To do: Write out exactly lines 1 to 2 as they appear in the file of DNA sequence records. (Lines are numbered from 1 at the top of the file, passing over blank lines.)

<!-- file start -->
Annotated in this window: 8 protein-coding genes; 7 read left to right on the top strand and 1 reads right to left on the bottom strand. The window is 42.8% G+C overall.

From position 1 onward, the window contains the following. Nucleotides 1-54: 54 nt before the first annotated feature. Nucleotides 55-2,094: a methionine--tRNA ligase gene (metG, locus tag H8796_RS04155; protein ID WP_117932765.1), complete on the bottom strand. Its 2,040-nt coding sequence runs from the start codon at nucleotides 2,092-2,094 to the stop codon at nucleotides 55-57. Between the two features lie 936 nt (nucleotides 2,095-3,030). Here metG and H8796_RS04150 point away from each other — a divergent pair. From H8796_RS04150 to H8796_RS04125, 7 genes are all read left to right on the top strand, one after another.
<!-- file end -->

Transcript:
Annotated in this window: 8 protein-coding genes; 7 read left to right on the top strand and 1 reads right to left on the bottom strand. The window is 42.8% G+C overall.

From position 1 onward, the window contains the following. Nucleotides 1-54: 54 nt before the first annotated feature. Nucleotides 55-2,094: a methionine--tRNA ligase gene (metG, locus tag H8796_RS04155; protein ID WP_117932765.1), complete on the bottom strand. Its 2,040-nt coding sequence runs from the start codon at nucleotides 2,092-2,094 to the stop codon at nucleotides 55-57. Between the two features lie 936 nt (nucleotides 2,095-3,030). Here metG and H8796_RS04150 point away from each other — a divergent pair. From H8796_RS04150 to H8796_RS04125, 7 genes are all read left to right on the top strand, one after another.